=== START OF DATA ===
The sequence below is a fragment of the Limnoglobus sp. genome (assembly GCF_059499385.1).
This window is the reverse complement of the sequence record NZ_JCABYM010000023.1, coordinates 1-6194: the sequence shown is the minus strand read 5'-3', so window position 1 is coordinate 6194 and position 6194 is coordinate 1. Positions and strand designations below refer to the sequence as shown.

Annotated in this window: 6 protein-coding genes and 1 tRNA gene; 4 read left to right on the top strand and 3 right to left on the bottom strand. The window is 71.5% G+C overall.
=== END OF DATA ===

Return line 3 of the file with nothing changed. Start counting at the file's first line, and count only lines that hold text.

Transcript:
Annotated in this window: 6 protein-coding genes and 1 tRNA gene; 4 read left to right on the top strand and 3 right to left on the bottom strand. The window is 71.5% G+C overall.